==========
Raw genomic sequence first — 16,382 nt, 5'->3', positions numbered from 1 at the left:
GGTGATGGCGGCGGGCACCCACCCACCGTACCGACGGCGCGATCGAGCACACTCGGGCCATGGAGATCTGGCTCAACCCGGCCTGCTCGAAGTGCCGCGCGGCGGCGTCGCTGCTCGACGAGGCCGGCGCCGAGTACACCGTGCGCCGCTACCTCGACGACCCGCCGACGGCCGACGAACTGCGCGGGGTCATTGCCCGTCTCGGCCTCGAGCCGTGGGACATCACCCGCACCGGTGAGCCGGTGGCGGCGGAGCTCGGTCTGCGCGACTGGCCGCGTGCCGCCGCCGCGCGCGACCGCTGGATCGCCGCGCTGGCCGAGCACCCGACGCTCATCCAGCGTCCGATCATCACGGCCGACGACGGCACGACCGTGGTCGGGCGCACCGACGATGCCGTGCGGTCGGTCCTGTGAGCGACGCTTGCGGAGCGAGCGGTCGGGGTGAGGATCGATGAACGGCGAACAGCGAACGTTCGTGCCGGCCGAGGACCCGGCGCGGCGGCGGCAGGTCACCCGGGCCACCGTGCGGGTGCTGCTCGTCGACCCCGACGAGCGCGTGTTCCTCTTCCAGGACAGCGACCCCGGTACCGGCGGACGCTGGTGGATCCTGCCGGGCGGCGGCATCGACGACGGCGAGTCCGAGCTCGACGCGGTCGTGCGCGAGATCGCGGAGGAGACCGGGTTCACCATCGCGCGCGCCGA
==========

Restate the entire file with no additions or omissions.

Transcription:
Raw genomic sequence first — 16,382 nt, 5'->3', positions numbered from 1 at the left:
GGTGATGGCGGCGGGCACCCACCCACCGTACCGACGGCGCGATCGAGCACACTCGGGCCATGGAGATCTGGCTCAACCCGGCCTGCTCGAAGTGCCGCGCGGCGGCGTCGCTGCTCGACGAGGCCGGCGCCGAGTACACCGTGCGCCGCTACCTCGACGACCCGCCGACGGCCGACGAACTGCGCGGGGTCATTGCCCGTCTCGGCCTCGAGCCGTGGGACATCACCCGCACCGGTGAGCCGGTGGCGGCGGAGCTCGGTCTGCGCGACTGGCCGCGTGCCGCCGCCGCGCGCGACCGCTGGATCGCCGCGCTGGCCGAGCACCCGACGCTCATCCAGCGTCCGATCATCACGGCCGACGACGGCACGACCGTGGTCGGGCGCACCGACGATGCCGTGCGGTCGGTCCTGTGAGCGACGCTTGCGGAGCGAGCGGTCGGGGTGAGGATCGATGAACGGCGAACAGCGAACGTTCGTGCCGGCCGAGGACCCGGCGCGGCGGCGGCAGGTCACCCGGGCCACCGTGCGGGTGCTGCTCGTCGACCCCGACGAGCGCGTGTTCCTCTTCCAGGACAGCGACCCCGGTACCGGCGGACGCTGGTGGATCCTGCCGGGCGGCGGCATCGACGACGGCGAGTCCGAGCTCGACGCGGTCGTGCGCGAGATCGCGGAGGAGACCGGGTTCACCATCGCGCGCGCCGA